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The Malaria Epidemic Is Misdiagnosed By Thousands



The Malaria Epidemic Is Misdiagnosed By Thousands

(CTN News) – About a third of children diagnosed with severe malaria in sub-Saharan Africa have a different infection, raising concerns about their treatment.

A total of 234 million people caught malaria globally in 2021, leading to 593,000 deaths, including around 450,000 children under five.

Researchers have suggested that the child death toll and case count may have been misattributed. Poor diagnostics for infections with similar symptoms, particularly bacteria, are the problem, not a lack of tests.

Malaria is ubiquitous in sub-Saharan Africa, according to Sir Nick White, professor of tropical medicine at Mahidol University Thailand and the University of Oxford.

As a result, you are constantly infected. Is your body infested with parasites? Are you suffering from  parasite infection? ”

We over diagnose because it’s so common, we have a test, and we don’t have a test for most of the other things that cause fever,” said Sir Nick.

Currently, the World Health Organization recommends that all children who have severe malaria receive both antibiotics and antimalarials to combat this risk.

Ignoring concerns and advice

According to the Lancet letter, this frequently does not happen, especially in remote regions of sub-Saharan Africa.

According to the letter, “Unfortunately, this advice is often not followed, or antibiotics are delayed until a child deteriorates.

A positive blood test becomes, perversely, a risk factor for deaths from bacterial sepsis if children don’t receive effective antibiotics immediately.

As a clinical epidemiologist at Liverpool School of Tropical Medicine, Prof Feiko ter Kuile said it “makes perfect sense” that many children with severe  die of undiagnosed causes.

It is very likely that a large fraction of people in rural hospitals do not have severe malaria – despite carrying the parasite – and are suffering from other causes of severe illness such as sepsis.

Recent studies suggest roughly one-third of children with severe  may also be suffering from sepsis, rather than malaria.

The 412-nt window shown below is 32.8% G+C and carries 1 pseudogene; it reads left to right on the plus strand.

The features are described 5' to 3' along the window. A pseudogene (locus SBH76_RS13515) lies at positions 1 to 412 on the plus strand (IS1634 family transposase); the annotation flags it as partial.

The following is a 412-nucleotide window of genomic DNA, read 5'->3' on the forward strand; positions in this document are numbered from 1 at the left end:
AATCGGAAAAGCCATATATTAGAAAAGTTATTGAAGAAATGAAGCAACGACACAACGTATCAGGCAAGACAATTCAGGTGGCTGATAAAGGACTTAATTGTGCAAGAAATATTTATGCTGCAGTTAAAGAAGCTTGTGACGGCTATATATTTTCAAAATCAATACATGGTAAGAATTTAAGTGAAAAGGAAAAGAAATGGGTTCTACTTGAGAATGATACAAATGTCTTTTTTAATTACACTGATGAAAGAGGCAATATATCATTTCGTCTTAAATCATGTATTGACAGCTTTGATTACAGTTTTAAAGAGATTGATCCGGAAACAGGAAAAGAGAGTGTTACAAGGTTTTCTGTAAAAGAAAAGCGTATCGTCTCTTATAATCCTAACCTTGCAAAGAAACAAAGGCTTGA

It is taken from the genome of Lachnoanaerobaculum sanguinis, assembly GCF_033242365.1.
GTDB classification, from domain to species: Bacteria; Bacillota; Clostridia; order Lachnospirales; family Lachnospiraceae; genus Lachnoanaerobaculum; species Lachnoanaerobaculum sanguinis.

Malaria isn’t severe in a third of kids

People with sickle cell disease are more likely to be resistant to malaria due to the prevalence of the blood disorder. According to researchers, the trait was “extremely low” among children who they believed had, but far higher in groups who did not think they had it.

“We looked only at children who had and found it reduced mortality by a third,” said Sir Nick. “There was no impact on children who were thought to be free of malaria. The severe illness they suffer from isn’t caused by malaria, as you would expect.

As a result of both of these inferences, we can conclude that about a third of kids labelled as having severe  don’t actually have it.

According to him, broad spectrum antibiotics as well as could potentially save thousands of lives, and he urged health authorities to follow this recommendation. In comparison to the number of lives saved, Sir Nick said the potential for accelerating antimicrobial resistance is minimal.

“Simple blood tests can help identify these misdiagnosed children, but the implications for clinical management are clear: children with suspected severe malaria must immediately be treated with both and broad-spectrum antibiotics.”

In rural areas, he said insufficient access to care is the biggest killer.

In Africa, there is limited access to secondary care regardless of the severity of the disease – malaria, bacteria, or viral infections, he said. The problem is that.”


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